Lecture 1. Introduction

What is information theory?

The first question that we want to address is: “What is information?” Although there are several ways in which we might think of answering this question, the main rationale behind our approach is to distinguish information from data. We think of information as something abstract that we want to convey, while we think of data as a representation of information, something that is storable/communicable. This is best understood by some examples.

Example. Information is a certain idea, while data is the words we use to describe this idea.

Example. Information is 10^{1000,000,000}. Possible data describing this information are: 10^{1000,000,000}, 10\cdots 0, 10^{10^9}, 1 followed by a billion zeros.

As we are in a mathematical setting we want to rely on a quantitative approach. The main question that arises naturally is: “How can we measure information?” Making sense of this question requires us to have a model for how data is produced. Throughout this seminar we will consider the probabilistic model which we now introduce.

Definition (Probabilistic model). Data is a random variable X taking values on the space A (alphabet) having distribution P (source distribution). We write X\sim P.

To be precise, with the above we mean that there exists a probability space (\Omega,\mathcal{F},\mathbb{P}) and a measurable space (A,\mathcal{G}) with some measurable function X:\Omega\rightarrow A such that we have \mathbb{P}\circ X^{-1} = P.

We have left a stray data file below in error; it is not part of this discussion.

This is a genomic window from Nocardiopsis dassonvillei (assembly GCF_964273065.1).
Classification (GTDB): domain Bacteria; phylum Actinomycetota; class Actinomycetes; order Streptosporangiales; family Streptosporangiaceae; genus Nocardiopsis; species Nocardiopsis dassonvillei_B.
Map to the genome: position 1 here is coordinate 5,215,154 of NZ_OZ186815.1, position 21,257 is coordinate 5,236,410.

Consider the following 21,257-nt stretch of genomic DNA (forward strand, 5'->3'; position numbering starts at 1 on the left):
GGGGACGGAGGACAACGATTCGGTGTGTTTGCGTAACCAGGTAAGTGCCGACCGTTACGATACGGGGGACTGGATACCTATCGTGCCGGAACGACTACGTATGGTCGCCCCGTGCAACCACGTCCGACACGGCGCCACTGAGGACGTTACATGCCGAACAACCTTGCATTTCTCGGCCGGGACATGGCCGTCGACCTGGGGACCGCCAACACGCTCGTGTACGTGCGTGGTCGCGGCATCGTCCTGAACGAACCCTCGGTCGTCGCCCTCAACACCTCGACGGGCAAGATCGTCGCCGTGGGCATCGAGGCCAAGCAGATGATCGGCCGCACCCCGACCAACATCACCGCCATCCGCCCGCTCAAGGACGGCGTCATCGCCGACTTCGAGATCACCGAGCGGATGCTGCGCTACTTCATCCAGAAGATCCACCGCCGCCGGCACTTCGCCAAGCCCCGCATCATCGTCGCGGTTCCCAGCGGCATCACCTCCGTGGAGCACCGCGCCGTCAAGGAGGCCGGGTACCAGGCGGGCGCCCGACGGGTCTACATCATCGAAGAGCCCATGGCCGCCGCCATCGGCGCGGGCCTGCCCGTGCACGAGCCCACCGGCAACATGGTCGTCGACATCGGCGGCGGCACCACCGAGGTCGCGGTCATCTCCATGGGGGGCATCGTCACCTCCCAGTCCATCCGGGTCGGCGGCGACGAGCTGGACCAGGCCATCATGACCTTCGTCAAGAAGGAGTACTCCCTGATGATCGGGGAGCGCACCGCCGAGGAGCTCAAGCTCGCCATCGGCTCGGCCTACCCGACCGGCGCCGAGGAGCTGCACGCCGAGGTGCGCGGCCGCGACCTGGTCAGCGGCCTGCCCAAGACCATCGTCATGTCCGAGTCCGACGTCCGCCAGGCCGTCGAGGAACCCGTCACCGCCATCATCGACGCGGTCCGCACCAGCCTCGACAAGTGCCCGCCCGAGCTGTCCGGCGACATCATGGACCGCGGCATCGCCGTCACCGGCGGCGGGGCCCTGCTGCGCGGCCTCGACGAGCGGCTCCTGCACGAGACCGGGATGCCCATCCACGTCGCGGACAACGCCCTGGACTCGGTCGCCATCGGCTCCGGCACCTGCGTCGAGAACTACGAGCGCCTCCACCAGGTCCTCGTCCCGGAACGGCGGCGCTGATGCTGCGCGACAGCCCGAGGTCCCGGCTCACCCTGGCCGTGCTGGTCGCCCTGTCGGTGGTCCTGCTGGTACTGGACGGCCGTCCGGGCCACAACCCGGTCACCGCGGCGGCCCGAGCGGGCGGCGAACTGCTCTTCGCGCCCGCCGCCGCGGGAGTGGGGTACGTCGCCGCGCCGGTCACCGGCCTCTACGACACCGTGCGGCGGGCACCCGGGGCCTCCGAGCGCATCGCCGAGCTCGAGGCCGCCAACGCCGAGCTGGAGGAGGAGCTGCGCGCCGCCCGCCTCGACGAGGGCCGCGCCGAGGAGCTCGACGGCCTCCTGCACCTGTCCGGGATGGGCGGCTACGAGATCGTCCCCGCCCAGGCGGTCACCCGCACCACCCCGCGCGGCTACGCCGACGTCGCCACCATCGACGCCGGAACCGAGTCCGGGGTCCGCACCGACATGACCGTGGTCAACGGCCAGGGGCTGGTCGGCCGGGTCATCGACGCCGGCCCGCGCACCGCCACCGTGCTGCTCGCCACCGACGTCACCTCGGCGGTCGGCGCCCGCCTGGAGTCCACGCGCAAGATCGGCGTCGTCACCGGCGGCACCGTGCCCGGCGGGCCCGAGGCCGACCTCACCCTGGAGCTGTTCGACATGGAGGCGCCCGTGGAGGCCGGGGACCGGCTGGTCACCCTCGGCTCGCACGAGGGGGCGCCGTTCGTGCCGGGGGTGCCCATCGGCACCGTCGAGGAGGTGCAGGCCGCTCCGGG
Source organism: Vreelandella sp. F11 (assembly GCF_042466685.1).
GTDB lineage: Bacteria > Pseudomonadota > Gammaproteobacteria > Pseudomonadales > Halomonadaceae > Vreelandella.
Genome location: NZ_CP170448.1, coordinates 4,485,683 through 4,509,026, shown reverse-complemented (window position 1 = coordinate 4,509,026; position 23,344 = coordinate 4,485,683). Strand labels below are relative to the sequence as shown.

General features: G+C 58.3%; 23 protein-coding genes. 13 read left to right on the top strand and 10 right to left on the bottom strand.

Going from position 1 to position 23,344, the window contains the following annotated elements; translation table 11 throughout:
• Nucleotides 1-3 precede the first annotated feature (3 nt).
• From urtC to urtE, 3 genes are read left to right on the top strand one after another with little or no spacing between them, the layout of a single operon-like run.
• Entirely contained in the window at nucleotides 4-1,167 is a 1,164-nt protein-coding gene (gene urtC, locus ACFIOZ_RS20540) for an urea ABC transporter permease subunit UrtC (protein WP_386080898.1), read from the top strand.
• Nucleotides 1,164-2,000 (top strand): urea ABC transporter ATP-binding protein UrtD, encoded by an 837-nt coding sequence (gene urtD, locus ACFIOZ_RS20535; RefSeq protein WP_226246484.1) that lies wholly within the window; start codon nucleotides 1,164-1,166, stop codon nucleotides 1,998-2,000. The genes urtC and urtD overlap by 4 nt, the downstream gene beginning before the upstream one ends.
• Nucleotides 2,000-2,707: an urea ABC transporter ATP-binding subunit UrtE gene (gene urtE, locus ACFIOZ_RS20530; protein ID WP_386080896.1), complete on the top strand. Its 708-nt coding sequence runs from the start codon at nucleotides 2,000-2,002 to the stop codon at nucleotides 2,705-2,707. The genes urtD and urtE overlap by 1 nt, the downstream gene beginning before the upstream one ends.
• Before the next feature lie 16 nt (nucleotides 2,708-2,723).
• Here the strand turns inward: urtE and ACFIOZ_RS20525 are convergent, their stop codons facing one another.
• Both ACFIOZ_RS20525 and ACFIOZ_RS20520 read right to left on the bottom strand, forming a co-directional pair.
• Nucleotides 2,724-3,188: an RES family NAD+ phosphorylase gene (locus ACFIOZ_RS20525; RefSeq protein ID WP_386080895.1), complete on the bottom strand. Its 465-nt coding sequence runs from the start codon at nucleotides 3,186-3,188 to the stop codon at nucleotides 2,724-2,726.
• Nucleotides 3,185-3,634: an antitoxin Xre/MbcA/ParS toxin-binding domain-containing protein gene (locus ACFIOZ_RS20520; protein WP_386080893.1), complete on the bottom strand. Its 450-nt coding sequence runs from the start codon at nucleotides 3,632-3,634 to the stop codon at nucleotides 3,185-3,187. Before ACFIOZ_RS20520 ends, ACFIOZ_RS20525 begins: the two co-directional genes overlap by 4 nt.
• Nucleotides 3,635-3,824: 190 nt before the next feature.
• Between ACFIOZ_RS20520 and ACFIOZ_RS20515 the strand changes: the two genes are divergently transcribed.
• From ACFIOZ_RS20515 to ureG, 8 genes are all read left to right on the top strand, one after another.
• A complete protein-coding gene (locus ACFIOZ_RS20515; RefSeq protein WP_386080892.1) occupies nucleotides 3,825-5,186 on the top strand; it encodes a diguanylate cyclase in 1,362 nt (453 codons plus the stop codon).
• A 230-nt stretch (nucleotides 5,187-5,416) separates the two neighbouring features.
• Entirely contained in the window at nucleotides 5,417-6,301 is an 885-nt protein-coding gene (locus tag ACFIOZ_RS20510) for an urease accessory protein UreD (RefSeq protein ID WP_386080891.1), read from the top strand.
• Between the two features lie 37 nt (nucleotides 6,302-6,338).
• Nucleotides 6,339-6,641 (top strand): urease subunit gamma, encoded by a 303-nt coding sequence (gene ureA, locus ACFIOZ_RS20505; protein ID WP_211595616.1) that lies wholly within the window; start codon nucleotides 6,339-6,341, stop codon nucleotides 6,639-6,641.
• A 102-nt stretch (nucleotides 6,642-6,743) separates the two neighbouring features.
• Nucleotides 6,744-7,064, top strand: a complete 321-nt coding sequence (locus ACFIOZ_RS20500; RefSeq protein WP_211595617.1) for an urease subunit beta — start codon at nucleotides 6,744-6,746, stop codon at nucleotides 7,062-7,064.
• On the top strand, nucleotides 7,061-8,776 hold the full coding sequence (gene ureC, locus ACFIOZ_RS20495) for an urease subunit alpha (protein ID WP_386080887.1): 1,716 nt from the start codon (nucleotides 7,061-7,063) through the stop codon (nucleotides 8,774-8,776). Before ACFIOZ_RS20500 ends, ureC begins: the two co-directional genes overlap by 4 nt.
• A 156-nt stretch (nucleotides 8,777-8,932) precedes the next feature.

1. While this set-up is very similar to what is done in statistics, the focus in information theory is different. In statistics it is assumed that the data X comes from one of a family of distributions (statistical model), and the goal is to infer something about the particular distribution generating the data. On the other hand, in information theory the distribution of the data X might be known or not, and the goal is to compress or communicate X.
  2. In the probabilistic model we assume that the data is generated by a certain random source. This is a particular modeling assumption and it is not necessarily an expression of belief in how data are actually produced. This is a reasonable modeling assumption to make and it allows us to draw reasonable conclusions (for example, text data is clearly not randomly produced, but you can still do useful things by making the modeling assumption that the data was produced by a stochastic source).